17 Nov 2008
‘Apocalypse Now? We Can Handle It’… from today’s Times 2
Climate change is upon us and the oil is running out. Is mankind’s darkest hour really approaching? If so, a growing army of local heroes is determined to turn it into our finest
Luke Leitch (original article here).
In Sandpoint, Idaho – birthplace of Sarah Palin, who really wouldn’t approve – residents have prepared the community garden for its first winter and plans are under way for a local biomass-fired power plant.
In Bell, a district of Geelong, Victoria, Australia, they are making wood-fired pizza ovens in each other’s gardens and have negotiated bulk-buy discounts on solar power equipment for local residents. They have also planted more than 150 trees in a push to become the “fruit and nut tree area of Geelong”.
Viewed in isolation, these well-intentioned community efforts are laudable, yet insignificant. But Sandpoint and Bell are two examples of something much bigger – the Transition Initiative, a movement barely two years old that claims to have the answer to sustainable living in a world without oil.
In some 700 towns, villages and cities worldwide, Transition is under way, and more communities are signing up every day. Most of the groups are “mulling” – Transition-speak for gearing themselves up – but 114 have launched publically, or “unleashed”.
Of those, 83 are in the UK, as are a further 486 “mullers”. One, Lewes in East Sussex, has just launched its own currency, the Lewes pound, in an effort to encourage townsfolk to reject Tesco and spend their money at purely local shops.
All the 8,500 £1 notes – bearing a handsome picture of Lewes castle on the back – were snapped up in 24 hours. The project was only slightly undermined when notes were put up for sale on eBay by currency speculators.
At the unleashing in Brixton, South London, last month, the Transition Initiative drew about 300 people to Lambeth Town Hall. Fuelled by organic vegan stew (made from Brixton-grown ingredients), reflective jackets tucked safely into their bicycle helmets, they settled down to listen. “This is a historic moment,” said the co-ordinator, Ben Brangwyn, from the stage: “Perhaps in a few years people will ask each other ‘were you there?’” A few seats down from me, a woman gently ululated her accord.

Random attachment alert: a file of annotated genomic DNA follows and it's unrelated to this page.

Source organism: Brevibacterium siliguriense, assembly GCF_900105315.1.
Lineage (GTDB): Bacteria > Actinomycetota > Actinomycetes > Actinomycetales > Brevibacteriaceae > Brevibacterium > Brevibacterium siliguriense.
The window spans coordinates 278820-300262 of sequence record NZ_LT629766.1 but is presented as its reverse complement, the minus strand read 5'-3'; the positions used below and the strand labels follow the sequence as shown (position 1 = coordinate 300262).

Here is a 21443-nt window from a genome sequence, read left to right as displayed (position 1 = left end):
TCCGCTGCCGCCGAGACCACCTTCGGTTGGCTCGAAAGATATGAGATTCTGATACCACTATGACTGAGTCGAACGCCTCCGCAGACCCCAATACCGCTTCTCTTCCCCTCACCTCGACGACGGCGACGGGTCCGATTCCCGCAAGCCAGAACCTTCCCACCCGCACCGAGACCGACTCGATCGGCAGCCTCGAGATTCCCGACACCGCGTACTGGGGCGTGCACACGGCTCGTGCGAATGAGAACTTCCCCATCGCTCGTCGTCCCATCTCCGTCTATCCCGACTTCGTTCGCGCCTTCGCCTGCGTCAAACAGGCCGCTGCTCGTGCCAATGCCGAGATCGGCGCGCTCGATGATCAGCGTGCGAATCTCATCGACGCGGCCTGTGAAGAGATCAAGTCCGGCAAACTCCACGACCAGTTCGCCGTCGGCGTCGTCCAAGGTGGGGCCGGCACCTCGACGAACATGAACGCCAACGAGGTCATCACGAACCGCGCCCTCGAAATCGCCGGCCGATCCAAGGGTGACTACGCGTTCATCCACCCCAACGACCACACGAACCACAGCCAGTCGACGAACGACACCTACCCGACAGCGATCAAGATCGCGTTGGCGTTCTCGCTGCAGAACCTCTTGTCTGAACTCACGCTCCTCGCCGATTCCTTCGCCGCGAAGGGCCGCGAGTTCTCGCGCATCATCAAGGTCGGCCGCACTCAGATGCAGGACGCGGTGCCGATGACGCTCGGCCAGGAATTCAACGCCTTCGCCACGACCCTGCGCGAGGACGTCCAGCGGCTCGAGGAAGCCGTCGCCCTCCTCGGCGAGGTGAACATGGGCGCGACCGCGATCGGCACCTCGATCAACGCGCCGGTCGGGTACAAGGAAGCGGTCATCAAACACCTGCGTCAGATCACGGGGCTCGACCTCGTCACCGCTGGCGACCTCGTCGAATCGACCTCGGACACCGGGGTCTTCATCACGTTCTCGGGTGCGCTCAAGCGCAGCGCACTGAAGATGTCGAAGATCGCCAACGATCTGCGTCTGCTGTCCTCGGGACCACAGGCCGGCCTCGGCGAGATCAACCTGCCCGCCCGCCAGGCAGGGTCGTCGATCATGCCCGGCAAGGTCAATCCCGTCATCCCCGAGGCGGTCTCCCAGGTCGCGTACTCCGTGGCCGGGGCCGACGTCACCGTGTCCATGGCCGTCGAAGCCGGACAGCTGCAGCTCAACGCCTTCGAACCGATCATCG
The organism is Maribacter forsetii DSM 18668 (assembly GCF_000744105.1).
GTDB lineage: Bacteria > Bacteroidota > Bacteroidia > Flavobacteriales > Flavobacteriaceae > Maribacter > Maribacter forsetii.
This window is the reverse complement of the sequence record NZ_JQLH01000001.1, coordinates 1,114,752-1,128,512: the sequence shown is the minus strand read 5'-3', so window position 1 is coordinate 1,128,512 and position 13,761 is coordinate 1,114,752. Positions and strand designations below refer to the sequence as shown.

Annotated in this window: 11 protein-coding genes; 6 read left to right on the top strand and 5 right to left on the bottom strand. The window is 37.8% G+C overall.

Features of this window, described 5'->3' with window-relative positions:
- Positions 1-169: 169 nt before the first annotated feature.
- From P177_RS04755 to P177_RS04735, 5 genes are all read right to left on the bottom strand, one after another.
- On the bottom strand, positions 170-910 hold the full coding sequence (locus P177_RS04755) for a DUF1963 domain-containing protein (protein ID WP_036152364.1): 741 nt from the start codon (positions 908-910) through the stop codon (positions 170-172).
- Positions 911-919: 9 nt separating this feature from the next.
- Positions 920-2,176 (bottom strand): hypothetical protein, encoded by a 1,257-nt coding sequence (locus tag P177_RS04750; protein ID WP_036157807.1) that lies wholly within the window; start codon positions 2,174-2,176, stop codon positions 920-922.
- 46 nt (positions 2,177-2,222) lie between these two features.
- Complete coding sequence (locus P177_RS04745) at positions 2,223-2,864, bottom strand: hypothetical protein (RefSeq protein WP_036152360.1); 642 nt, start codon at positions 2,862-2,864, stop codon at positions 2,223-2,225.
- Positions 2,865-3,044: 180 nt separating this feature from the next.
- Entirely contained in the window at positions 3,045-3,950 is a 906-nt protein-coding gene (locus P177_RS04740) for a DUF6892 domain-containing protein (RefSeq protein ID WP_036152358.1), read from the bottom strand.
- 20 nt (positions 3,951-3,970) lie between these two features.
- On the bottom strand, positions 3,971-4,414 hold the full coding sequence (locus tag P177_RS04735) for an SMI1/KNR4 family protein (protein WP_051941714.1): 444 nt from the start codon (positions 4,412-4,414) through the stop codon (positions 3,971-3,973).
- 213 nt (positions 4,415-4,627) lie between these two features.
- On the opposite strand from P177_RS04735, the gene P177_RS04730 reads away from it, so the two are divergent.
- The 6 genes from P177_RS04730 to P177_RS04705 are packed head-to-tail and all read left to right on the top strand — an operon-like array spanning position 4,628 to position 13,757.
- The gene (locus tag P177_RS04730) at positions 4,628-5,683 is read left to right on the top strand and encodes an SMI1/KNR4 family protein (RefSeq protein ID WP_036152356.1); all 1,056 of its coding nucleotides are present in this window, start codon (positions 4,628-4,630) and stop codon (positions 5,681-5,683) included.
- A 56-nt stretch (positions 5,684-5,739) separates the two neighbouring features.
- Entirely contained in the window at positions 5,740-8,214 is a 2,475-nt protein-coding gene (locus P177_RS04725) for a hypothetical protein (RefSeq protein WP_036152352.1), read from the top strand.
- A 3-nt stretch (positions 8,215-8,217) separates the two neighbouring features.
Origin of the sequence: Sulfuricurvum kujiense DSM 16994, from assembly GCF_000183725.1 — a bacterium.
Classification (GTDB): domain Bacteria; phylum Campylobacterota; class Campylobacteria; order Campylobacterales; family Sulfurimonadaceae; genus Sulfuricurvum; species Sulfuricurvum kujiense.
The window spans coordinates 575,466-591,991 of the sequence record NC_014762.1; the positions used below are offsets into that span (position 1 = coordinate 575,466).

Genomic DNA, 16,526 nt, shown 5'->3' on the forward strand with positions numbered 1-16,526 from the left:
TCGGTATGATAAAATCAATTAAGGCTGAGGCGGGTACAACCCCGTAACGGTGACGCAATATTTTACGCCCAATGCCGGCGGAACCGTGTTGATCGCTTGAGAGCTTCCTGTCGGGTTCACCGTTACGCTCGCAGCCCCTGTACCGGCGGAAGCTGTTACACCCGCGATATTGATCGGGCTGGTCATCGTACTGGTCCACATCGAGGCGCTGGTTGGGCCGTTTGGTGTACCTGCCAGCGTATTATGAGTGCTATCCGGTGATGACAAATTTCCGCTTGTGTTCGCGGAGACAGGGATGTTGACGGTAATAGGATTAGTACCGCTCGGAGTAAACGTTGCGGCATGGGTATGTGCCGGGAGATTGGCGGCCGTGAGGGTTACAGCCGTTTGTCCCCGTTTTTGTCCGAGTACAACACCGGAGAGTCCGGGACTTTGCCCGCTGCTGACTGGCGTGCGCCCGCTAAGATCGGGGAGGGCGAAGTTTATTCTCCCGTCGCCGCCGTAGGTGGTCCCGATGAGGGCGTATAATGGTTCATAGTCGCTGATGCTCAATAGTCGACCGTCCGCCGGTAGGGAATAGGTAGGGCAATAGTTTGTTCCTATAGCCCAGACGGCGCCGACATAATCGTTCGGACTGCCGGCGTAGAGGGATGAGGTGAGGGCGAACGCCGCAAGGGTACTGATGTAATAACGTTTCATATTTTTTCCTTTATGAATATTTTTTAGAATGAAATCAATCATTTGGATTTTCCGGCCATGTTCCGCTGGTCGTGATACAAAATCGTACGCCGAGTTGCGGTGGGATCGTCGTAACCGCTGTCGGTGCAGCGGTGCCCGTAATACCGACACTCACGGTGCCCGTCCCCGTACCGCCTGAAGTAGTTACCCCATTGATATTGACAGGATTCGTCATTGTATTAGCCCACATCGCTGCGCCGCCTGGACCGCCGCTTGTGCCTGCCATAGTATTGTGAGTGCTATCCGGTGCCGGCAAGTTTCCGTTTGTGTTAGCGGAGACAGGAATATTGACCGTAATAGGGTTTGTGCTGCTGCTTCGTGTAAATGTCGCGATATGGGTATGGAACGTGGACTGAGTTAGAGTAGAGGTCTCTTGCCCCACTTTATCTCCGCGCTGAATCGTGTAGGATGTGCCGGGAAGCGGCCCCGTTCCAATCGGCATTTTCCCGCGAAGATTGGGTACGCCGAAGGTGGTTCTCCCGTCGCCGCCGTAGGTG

Even Ambridge, as listeners to The Archers will know, has toyed with Transition. Now, say its supporters, is the time to start thinking about it yourself, because it could make your future much more comfortable.
“In all respects – every waking hour – this has completely taken over my life,” says Rob Hopkins, the Englishman who started all this and whose central text, The Transition Handbook (printed in Cornwall on recycled paper, some 15,000 copies sold since May) is converting so many, so quickly.
Hopkins was a lecturer at a college in Kinsale, Co Cork, when he first saw The End of Suburbia, a documentary about the notion of “peak oil”. Put simply, the idea is that, while the world’s supply of oil is finite, our demand for it is growing all the time, and at some as-yet-undetermined point – which some people believe has already been reached – demand will overtake supply. There won’t be enough oil to go round, so we will either have to pay a lot more for what remains, or learn to get along without it. As Hopkins says in his handbook: “Climate change says we should change, whereas peak oil says we will be forced to change.”
Since it was first drilled by Edwin Deakin 159 years ago in Pennsylvania, oil has revolutionised our lives. Your toothbrush is made of oil, your car and easyJet flights run on it, and it is thanks to oil that cheap food from Britain and the rest of the world is delivered from farm and factory to your nearest supermarket.